The Copper-bellied Water Snake is in decline throughout much of its limited range. Within the Great Lakes region, where it is presently recognized as endangered (Michigan and Ohio) or threatened (Indiana), it is very rare and restricted to a few isolated colonies. Many populations have been recently extirpated, and those that remain face continued threats from human activities. This snake?s future existence in the region is precarious.

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Habitat and Ecology: Copper-bellied Water Snakes typically occur in or near shrub swamps, ponds, lakes, oxbow sloughs, fens, and slow-moving streams, usually associated with either mature or second-growth woodlands, but occasionally in more open situations. In spring these snakes often inhabit the open edges of shallow ponds and buttonbush (CephaIanthus occidentalis) swamps and frequently bask on shoreline vegetation, muskrat lodges, or woody debris. When temperatures rise and these seasonal waters begin to dry up in early summer, the snakes migrate to permanent waters (lake and stream edges), often using fairly dry wooded or grassy upland corridors. They may become largely nocturnal during hot weather. Unlike the Northern Water Snake, this species may spend considerable periods of time in relatively dry habitats away from water, apparently by choice as well as necessity. They sometimes aestivate underground or beneath logs or debris piles during hot weather or drought. An individual Copper-bellied Water Snake may occupy a home range of 20 hectares (50 acres) or more, but the vast majority of its time will likely be spent in a few small areas within this range.

Declining temperatures in fall, especially several consecutive days with low temperatures below freezing, appear to trigger migration to hibernation sites. These snakes are typically dormant from late October or November until sometime in April, usually seeking shelter in burrows or debris piles that are higher than the nearby wetlands. Occasional individuals will overwinter in crayfish burrows or other lowland sites but risk death by flooding if water levels rise during dormancy.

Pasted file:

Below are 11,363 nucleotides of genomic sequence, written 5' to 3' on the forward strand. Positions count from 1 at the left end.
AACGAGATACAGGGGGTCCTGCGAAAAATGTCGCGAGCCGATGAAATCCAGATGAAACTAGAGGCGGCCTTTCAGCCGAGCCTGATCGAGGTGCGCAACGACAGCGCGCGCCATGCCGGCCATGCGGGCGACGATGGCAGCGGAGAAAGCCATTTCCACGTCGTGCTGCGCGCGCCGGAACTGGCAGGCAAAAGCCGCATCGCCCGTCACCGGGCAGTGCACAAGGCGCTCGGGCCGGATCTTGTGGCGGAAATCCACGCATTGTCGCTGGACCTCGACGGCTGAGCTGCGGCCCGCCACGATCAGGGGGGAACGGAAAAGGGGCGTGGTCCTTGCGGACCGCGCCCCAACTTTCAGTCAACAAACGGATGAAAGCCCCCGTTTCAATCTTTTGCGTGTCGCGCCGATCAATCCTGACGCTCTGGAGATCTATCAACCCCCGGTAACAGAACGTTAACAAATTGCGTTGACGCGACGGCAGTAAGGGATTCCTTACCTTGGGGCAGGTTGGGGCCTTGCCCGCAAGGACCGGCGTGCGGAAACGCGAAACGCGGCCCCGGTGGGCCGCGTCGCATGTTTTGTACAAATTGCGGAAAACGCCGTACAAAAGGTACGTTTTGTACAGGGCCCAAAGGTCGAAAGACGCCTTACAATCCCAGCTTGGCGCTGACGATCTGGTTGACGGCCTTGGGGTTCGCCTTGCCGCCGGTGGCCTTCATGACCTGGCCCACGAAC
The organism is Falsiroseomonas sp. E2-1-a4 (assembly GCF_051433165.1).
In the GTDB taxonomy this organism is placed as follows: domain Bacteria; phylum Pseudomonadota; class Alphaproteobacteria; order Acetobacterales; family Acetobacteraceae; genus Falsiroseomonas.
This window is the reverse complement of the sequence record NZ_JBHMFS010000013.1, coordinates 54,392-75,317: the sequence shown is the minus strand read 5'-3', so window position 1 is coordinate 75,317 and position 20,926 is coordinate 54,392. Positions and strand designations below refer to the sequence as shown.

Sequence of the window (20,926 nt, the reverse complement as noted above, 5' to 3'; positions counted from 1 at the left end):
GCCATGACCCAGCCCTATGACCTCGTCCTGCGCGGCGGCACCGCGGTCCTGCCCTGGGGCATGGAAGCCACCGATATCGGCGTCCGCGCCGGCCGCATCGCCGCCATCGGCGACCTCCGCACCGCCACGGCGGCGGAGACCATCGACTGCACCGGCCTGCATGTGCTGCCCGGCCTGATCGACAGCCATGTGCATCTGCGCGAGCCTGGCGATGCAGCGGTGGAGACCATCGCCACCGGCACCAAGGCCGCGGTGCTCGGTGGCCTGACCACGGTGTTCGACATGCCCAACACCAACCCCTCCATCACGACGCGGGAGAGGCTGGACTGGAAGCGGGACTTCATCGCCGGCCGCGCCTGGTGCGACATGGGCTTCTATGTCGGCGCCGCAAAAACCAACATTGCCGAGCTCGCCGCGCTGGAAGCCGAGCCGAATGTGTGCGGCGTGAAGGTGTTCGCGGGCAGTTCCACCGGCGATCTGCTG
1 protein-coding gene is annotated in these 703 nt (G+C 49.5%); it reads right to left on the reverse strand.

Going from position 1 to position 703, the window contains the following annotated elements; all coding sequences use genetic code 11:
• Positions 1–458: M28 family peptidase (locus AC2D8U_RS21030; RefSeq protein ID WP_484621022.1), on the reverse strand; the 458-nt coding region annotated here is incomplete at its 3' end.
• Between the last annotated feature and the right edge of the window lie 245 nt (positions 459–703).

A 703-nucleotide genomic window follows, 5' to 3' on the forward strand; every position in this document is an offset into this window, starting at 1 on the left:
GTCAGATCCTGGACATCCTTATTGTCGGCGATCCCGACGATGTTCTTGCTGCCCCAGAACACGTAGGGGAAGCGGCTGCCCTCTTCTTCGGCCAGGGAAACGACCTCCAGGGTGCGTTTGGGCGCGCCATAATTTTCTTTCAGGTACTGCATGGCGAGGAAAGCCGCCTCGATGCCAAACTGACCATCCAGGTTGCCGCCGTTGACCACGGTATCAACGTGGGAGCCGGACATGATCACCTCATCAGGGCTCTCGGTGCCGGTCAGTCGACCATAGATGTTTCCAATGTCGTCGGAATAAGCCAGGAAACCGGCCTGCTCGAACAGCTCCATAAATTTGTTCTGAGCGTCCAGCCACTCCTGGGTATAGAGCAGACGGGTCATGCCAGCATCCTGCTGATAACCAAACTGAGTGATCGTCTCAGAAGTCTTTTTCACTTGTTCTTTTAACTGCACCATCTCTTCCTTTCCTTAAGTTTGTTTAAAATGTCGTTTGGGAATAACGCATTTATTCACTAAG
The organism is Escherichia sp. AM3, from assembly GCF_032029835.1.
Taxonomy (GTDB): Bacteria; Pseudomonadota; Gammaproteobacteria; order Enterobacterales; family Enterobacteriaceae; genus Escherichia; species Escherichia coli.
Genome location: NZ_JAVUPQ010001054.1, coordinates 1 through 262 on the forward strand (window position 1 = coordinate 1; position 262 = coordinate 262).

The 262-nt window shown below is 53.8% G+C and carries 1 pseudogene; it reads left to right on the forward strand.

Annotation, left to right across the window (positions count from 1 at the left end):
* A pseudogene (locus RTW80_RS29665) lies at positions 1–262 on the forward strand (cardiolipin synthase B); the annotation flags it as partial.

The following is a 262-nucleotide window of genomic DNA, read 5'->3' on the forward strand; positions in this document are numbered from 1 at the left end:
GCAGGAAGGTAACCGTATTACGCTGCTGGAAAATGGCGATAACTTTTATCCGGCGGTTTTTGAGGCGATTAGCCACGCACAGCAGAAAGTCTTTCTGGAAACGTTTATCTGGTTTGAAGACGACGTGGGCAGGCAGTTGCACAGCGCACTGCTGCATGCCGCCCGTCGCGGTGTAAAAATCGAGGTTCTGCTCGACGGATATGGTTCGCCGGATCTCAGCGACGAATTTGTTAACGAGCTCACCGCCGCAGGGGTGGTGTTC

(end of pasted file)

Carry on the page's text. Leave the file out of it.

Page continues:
Most reports on the diet of Copper-bellied Water Snakes in the Great Lakes area indicate a preference for amphibians (frogs, salamanders and their larvae) and crayfish, which may reflect this snake?s habit of frequenting shallow ponds and swamps where fish are scarce or absent. Fish are readily eaten when available.

NORTHERN COPPERBELLIED SNAKENatural predators of Copper-bellied Water Snakes (particularly juveniles) include the larger fish, Snapping Turtles, herons, hawks, opossums, raccoons, foxes, otters, mink, and skunks. They are also killed by humans and domestic animals (cats, dogs, pigs). This species may be especially vulnerable to attack by hawks and terrestrial mammals when moving through upland habitats; many individuals are found with injured tails, indicating unsuccessful predatory attempts. These are alert and agile snakes-they move quickly on land, and when frightened near water they can dive to the bottom and hide amid aquatic debris and vegetation. They can remain submerged for an hour or more. If cornered or seized, a "copperbelly" may flatten its head and body and strike repeatedly, while discharging copious amounts of feces and an odorous musk from its vent.